Wednesday, December 10, 2014

True love on a t-shirt

Facebook knows me frighteningly well and put a link to litographs.com on my newsfeed. It's now basically my life's goal to own every single one of these t-shirts. I'm practically salivating over here.

(Wuthering Heights)

Thursday, December 4, 2014

BRB

What started off as a desire to re-read one particular book ended up turning into a massive re-read kick. Then I realized I'm 3 books behind on Susan Mallory's Fools Gold series. Hence, YA has been on the back burner. So . . . brb.

Tuesday, November 18, 2014

(Lazy) Review: Blue Lily, Lily Blue

"Blue Lily, Lily Blue" (Raven Boys #3), by Maggie Stiefvater. The Goodreads summary:
There is danger in dreaming. But there is even more danger in waking up.

Blue Sargent has found things. For the first time in her life, she has friends she can trust, a group to which she can belong. The Raven Boys have taken her in as one of their own. Their problems have become hers, and her problems have become theirs.

The trick with found things though, is how easily they can be lost.

Friends can betray.
Mothers can disappear.
Visions can mislead.
Certainties can unravel.
As you may have discerned from the post title, I’m feeling a bit too lazy to write a full, intelligible review (that seems to be a common malady for me lately). Honestly, I’m feeling lazy enough to skip writing a review altogether, but then I thought that I should write at least something to let you guys know that this book was awesome. I mean, man. This series. It’s nice to have books you can count on, you know? Every single one of the books in this series so far has delivered. Has gone above and beyond delivering, really.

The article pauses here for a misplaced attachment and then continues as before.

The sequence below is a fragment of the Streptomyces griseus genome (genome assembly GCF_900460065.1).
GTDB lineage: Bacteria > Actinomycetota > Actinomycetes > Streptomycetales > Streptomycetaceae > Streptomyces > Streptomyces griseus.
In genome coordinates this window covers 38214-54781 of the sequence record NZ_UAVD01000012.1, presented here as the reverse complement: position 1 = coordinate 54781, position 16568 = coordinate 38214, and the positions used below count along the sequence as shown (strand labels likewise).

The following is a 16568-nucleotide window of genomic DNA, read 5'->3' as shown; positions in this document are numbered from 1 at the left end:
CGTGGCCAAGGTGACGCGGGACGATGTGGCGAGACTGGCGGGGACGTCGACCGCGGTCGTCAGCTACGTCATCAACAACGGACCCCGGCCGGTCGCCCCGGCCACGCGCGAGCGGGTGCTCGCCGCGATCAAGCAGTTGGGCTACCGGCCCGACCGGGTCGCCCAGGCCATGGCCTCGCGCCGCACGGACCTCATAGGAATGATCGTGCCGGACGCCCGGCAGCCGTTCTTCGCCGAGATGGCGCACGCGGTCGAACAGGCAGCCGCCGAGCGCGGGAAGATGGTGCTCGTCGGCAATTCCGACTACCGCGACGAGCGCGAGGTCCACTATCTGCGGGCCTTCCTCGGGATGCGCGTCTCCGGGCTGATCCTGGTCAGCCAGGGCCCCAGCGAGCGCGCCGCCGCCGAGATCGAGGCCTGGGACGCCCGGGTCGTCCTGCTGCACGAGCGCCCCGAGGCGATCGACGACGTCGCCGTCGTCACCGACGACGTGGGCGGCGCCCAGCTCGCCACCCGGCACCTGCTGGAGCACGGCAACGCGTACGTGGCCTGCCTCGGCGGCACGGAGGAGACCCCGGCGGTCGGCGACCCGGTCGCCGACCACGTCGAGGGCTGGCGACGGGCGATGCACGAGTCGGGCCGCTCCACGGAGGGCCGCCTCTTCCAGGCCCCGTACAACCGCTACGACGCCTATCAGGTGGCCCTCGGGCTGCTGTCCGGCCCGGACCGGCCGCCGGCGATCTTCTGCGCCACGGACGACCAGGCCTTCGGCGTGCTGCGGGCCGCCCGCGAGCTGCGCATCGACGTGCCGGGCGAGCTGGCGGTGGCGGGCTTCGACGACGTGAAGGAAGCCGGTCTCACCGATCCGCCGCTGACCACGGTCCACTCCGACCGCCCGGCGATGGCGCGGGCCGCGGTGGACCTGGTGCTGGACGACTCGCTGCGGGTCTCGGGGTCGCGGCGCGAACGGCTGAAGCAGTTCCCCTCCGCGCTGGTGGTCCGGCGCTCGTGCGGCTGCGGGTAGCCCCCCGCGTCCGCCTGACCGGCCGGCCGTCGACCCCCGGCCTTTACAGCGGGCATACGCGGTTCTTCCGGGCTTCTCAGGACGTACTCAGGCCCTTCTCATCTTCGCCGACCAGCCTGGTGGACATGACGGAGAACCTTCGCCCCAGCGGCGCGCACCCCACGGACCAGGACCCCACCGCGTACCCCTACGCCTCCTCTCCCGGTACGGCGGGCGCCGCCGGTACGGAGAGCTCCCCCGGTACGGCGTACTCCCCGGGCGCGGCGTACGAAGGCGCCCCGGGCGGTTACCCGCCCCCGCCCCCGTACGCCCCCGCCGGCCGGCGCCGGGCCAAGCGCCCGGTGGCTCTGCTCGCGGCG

Those raven boys . . . I just love them so much. And it’s not just Gansey, Adam, Ronan, Noah, and Blue I love, it’s the Gray Man, everyone at 300 Fox Way, and even Greenmantle and Piper. That Piper—she grew on me more than she was supposed to probably.

You might thinking by now, “Hey, Karen, what about the plot?” Like, I said, lazy is the name of the game today, so can I just say the plot was good and gripping and well-developed—the whole shebang—and leave it at that? Though I will say that one scene where Blue and a certain raven boy touch fingers in the car made me feel like this: !!!!!!! Because that particular raven boy happens to be my favorite, and I didn’t think anything would actually happen between them—I thought Blue was going to go for a different raven boy altogether.

And while we’re on the subject of raven boys—Adam. I love seeing how his character is slowly developing. I feel like he—and maybe Ronan—is the one doing the most growing, and it’s gratifying to watch it happen. And, and, AND that scene in the courtroom with Adam when Gansey and Ronan show up? I swooned over all of them in that scene.